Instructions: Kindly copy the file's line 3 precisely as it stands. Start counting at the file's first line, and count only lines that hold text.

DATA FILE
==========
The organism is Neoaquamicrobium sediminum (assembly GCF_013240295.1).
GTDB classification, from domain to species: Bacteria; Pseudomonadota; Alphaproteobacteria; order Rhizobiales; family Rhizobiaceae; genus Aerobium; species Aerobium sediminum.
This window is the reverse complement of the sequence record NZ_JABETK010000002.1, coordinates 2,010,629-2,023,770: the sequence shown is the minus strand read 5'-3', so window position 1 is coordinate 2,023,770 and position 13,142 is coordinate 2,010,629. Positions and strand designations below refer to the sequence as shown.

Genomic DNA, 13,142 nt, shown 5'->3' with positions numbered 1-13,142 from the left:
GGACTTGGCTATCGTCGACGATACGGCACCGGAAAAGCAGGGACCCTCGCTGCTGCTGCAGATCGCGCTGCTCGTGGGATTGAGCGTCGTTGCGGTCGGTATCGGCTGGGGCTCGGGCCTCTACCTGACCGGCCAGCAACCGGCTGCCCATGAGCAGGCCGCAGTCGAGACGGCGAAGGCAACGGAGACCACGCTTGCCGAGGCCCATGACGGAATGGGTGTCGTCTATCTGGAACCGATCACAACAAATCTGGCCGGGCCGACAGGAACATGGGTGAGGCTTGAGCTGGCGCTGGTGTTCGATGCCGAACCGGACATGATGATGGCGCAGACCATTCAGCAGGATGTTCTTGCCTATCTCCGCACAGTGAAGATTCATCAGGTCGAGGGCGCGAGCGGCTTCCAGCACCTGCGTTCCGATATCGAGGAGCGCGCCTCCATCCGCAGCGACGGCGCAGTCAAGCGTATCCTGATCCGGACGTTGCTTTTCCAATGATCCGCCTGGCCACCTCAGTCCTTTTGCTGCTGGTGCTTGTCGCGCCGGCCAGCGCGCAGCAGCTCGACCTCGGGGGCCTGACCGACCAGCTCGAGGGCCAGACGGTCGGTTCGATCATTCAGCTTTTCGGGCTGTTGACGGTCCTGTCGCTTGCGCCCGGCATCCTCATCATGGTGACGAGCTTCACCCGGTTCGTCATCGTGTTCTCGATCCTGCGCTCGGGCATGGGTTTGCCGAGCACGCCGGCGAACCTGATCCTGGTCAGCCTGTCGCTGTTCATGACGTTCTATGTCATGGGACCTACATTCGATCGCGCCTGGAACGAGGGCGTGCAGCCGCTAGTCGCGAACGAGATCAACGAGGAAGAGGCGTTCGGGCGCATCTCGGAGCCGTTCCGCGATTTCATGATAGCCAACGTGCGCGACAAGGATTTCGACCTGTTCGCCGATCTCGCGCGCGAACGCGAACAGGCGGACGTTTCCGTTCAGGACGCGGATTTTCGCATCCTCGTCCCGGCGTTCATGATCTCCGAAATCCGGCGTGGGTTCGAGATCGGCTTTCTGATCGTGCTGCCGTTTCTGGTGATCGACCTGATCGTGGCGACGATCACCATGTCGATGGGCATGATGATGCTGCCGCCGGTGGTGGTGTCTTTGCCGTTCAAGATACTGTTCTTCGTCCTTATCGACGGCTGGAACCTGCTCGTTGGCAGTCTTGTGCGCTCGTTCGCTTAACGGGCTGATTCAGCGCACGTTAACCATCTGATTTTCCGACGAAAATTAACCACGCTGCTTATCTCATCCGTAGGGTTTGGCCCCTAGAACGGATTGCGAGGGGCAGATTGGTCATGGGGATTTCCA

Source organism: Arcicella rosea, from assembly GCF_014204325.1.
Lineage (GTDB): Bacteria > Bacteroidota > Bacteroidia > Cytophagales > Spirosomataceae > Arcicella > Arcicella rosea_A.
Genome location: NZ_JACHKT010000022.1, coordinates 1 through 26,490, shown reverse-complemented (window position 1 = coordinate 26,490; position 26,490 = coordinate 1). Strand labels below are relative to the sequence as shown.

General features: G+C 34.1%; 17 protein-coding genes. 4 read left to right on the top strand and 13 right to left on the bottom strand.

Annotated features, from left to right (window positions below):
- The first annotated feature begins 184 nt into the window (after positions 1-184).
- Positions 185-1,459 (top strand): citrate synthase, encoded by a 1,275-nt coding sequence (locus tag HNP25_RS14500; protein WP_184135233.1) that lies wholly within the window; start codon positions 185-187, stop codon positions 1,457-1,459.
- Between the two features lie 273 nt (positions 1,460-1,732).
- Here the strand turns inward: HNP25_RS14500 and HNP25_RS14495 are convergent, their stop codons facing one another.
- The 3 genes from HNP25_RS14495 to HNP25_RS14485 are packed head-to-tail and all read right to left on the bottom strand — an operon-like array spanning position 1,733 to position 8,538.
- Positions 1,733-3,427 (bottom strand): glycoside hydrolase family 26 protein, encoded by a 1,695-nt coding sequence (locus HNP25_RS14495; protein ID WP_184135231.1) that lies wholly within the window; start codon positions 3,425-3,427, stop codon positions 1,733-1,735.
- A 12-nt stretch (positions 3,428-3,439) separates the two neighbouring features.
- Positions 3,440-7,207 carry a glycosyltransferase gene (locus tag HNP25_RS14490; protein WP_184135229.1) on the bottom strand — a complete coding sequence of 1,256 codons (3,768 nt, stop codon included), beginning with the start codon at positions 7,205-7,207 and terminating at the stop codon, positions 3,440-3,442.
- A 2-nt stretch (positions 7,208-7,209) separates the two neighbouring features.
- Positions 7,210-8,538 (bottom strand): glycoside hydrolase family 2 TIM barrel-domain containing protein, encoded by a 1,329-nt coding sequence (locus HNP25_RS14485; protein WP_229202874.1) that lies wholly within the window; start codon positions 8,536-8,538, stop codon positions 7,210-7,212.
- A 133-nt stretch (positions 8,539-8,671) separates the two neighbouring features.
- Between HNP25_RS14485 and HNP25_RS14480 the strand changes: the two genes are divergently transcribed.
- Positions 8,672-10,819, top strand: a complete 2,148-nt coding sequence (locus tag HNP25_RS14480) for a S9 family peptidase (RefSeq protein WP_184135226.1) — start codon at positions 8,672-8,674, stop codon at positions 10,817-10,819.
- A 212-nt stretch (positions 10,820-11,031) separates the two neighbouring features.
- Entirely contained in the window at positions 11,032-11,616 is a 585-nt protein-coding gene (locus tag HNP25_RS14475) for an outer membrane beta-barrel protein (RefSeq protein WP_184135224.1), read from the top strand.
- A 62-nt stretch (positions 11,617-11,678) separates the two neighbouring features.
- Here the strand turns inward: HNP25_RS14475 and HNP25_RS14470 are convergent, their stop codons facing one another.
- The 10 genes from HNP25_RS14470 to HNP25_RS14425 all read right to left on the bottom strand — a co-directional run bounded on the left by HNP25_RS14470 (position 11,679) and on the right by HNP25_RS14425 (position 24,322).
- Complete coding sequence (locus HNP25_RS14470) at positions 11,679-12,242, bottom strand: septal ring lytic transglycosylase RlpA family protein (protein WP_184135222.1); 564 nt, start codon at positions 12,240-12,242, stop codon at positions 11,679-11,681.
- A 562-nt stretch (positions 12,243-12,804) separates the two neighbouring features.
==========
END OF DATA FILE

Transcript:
This window is the reverse complement of the sequence record NZ_JABETK010000002.1, coordinates 2,010,629-2,023,770: the sequence shown is the minus strand read 5'-3', so window position 1 is coordinate 2,023,770 and position 13,142 is coordinate 2,010,629. Positions and strand designations below refer to the sequence as shown.